Detroit Symphony Orchestra/Leonard Slatkin – William Walton’s Façade & First Symphony and Kurt Weill’s Seven Deadly Sins with Storm Large as Anna [live webcast]

Façade – Suite No.1 [Polka – Waltz – Swiss Jodelling Song – Tango-Pasodoble – Tarantella Sevillana]
The Seven Deadly Sins [Die sieben Todsünden] – A Ballet with Song to a text by Bertolt Brecht [sung in the English translation by W. H. Auden & Chester Kallman]
Symphony No.1 in B-flat minor

Storm Large (singer) with Hudson Shad (vocal quartet)

Detroit Symphony Orchestra
Leonard Slatkin

Reviewed by: Colin Anderson

Reviewed: 3 December, 2016
Venue: Orchestra Hall, Detroit, Michigan

Leonard SlatkinPhotograph: Cindy McTeeAs first conceived, William Walton designated Façade as “An Entertainment”. Using Edith Sitwell’s wacky poetry, Façade started life for speaker(s) and instrumental ensemble (including sax, trumpet and percussion), first heard privately in 1922, then in public the following year, both in London. Following which Walton orchestrated selected movements into two Suites (1926/38) and later still added to and revised the original conception.

To open this latest Detroit Symphony webcast, Leonard Slatkin conducted the first Façade Suite, music of wit, spoofs and illusions. The music’s drollness, slyness and amusement – composed with imagination and sophistication – was all stylishly addressed by the DSO and its maestro, whether yodelling (Rossini being the apple of Walton’s eye), variedly dancing – footloose and, pre-Bernstein, fancy free.

Brecht and Weill’s Seven Deadly Sins is a theatre piece from 1933 that was composed in Paris post the creators leaving Germany. Effectively anti-capitalist, the Sins themselves are set in seven American cities. One singer takes Anna I and Anna II, very different people, maybe she is schizoid, talking to herself, suggesting (entirely serendipitously) the end of Hitchcock’s Psycho when Anthony Perkins (who has earlier knifed Janet Leigh in the shower to stabbing music) is both Norman Bates and his mother. To be honest, although there is some engaging moments in the score it’s not a piece that does much for me overall, although it could only be by Weill.

Storm LargePhotograph: Laura DomelaThe performance was terrific, though, whether from the DJ-attired guys of Hudson Shad, the required members of the DSO and a sympathetic Slatkin, or Storm Large, who, with a few props, was fantastic – what chutzpah and charisma, and excellent diction. Did she need to be amplified though? As broadcast, it wasn’t that she was too loud (if louder than the vocal gents when consorting with them) but she and they sounded very edgy, although the ‘natural’ orchestra was not overshadowed. It’s a regular grouse of mine, and anyway if I don’t get the piece, I certainly got this attention-grabbing rendition.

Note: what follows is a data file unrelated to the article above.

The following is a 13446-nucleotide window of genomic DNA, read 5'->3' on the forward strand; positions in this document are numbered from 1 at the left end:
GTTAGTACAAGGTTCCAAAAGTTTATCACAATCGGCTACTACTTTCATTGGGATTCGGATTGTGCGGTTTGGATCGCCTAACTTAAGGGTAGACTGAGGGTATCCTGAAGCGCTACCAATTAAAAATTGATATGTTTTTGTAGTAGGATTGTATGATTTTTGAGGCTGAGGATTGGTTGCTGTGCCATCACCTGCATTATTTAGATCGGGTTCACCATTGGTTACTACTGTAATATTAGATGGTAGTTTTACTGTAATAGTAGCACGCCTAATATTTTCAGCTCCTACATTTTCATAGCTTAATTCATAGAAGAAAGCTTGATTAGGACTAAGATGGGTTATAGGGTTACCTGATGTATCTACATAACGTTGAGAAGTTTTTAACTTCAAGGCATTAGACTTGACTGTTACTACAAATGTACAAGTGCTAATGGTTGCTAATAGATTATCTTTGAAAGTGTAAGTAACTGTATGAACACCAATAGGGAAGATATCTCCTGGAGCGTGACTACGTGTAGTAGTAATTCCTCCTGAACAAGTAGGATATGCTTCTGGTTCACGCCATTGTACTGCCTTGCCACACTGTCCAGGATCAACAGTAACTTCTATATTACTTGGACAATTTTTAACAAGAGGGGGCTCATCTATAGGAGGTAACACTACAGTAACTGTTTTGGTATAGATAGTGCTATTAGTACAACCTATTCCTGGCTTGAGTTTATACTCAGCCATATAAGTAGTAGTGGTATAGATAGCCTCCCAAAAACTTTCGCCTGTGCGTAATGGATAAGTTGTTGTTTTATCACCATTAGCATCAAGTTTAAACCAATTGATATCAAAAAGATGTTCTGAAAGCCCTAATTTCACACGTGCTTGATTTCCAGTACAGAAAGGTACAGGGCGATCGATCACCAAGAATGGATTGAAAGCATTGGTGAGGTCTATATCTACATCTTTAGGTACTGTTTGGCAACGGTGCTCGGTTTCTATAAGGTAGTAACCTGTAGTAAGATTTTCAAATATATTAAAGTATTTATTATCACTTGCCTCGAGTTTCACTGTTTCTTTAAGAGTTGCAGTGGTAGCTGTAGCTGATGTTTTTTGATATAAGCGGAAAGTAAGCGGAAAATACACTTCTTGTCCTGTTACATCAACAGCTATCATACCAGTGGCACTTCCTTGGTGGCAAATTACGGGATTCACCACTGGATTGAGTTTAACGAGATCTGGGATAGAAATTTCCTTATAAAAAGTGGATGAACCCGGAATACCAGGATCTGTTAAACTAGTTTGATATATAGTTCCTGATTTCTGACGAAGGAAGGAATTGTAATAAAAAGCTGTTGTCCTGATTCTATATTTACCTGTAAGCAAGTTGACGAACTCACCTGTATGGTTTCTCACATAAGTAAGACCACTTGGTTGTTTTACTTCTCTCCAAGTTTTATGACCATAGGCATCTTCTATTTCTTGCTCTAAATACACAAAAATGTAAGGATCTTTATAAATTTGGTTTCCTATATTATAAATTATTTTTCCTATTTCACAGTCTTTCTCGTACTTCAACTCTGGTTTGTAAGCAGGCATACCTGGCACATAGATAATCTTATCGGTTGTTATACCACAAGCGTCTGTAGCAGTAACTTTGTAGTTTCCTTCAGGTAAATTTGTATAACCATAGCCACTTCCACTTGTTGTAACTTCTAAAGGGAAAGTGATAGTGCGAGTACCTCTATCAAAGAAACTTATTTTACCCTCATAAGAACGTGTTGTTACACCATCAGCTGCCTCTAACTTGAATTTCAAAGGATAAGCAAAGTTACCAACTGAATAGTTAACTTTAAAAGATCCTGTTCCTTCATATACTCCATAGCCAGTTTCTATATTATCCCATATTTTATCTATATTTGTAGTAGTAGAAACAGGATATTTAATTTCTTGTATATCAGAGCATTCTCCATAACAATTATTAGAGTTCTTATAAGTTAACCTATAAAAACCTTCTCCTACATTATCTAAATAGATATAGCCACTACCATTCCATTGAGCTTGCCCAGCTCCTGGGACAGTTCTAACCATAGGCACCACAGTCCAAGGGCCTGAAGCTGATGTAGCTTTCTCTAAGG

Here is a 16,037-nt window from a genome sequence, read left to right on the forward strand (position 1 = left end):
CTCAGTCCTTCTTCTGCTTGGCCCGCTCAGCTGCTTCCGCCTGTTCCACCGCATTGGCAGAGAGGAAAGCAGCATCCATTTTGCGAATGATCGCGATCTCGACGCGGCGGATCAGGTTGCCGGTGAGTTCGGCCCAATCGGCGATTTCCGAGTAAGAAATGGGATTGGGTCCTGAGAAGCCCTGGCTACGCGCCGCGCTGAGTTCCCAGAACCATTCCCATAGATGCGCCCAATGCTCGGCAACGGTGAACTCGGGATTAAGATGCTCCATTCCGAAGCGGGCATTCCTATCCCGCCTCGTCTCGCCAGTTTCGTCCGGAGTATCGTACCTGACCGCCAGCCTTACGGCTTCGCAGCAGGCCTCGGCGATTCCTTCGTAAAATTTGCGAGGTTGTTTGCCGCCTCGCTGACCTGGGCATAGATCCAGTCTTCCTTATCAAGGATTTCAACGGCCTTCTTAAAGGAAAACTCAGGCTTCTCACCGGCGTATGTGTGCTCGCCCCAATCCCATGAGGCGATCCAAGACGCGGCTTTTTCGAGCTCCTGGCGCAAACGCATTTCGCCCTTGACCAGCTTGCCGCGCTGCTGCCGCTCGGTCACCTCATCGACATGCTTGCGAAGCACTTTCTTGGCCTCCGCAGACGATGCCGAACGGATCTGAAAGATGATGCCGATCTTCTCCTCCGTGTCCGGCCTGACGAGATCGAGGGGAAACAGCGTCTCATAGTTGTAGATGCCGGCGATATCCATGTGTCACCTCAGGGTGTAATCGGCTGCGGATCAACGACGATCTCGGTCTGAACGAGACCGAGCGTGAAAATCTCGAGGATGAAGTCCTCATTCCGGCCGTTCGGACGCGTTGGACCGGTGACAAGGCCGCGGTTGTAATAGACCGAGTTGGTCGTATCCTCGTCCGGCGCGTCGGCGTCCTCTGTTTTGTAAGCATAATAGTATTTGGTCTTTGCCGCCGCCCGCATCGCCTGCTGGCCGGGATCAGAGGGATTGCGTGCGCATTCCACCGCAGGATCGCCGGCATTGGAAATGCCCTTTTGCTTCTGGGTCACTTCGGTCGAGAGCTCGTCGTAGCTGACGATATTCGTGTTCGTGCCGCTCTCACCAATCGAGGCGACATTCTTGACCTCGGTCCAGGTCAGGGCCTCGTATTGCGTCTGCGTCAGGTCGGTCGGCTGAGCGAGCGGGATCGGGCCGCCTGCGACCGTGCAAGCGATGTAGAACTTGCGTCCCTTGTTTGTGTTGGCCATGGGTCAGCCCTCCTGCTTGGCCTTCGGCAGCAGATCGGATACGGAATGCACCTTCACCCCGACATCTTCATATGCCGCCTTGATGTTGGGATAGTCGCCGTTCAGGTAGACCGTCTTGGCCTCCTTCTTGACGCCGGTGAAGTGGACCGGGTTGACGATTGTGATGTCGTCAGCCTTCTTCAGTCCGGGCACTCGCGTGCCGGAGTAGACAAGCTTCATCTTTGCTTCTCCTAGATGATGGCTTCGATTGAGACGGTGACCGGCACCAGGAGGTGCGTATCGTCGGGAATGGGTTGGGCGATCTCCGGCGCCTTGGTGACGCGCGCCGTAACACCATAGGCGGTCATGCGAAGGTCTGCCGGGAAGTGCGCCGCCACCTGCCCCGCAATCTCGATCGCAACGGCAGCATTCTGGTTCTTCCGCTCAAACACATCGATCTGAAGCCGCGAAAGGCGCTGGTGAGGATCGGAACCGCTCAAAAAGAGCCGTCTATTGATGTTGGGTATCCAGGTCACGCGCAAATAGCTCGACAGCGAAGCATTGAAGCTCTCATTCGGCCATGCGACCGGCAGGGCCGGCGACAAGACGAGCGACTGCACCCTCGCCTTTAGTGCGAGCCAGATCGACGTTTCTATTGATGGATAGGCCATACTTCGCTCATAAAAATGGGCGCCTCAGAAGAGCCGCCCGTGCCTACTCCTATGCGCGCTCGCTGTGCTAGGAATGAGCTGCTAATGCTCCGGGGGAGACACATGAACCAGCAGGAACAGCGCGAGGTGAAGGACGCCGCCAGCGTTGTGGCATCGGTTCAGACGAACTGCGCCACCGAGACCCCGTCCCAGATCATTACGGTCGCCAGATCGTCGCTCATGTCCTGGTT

Leonard Slatkin has been a long-term champion of British music (Britten, Elgar, Vaughan Williams…), and following a notable recording of it, with the London Philharmonic, that he was returning to Walton’s formidable and marvellous First Symphony can only be good news. Finally finished in 1935, the last movement having caused the composer delaying problems, this is passionate and deeply-felt music that is consistently compelling. Slatkin and the DSO did this demanding work proud, powerfully, incisively and eloquently.

The first movement was a fine marriage of clarity, energy, declamation and intense lyricism, all coiled-springing themselves to a tremendous timpani-fuelled coda, played heroically. With the Scherzo, Slatkin judged to a nicety a tempo that gave Presto quickness but also encompassed shadows, rhythmic definition and, indeed, maliciousness (Walton’s marking is con malizia) that here developed insidiously.

By contrast the con malincolia slow movement was spaciously laid out – poignant, painful and chillingly climaxed. Although Walton eventually solved the Finale dilemma, whether the Symphony itself resolves is another matter. For all the grand gestures (here filmic, Olivier/Shakespeare scores in the wings), drive and fugal brilliance, when we reach full combustion and ultimately, via a heart-rending trumpet solo (here phrased compassionately), all guns are blazing, the suggestion is of danger lurking, those final chords a premonition that require, and received, a few seconds of silence to take in such implications. Whooping acclamation followed.

If I were a headline writer it would be “Slatkin & DSO Nail Walton One: Al Glancy Control Room In Cahoots”.

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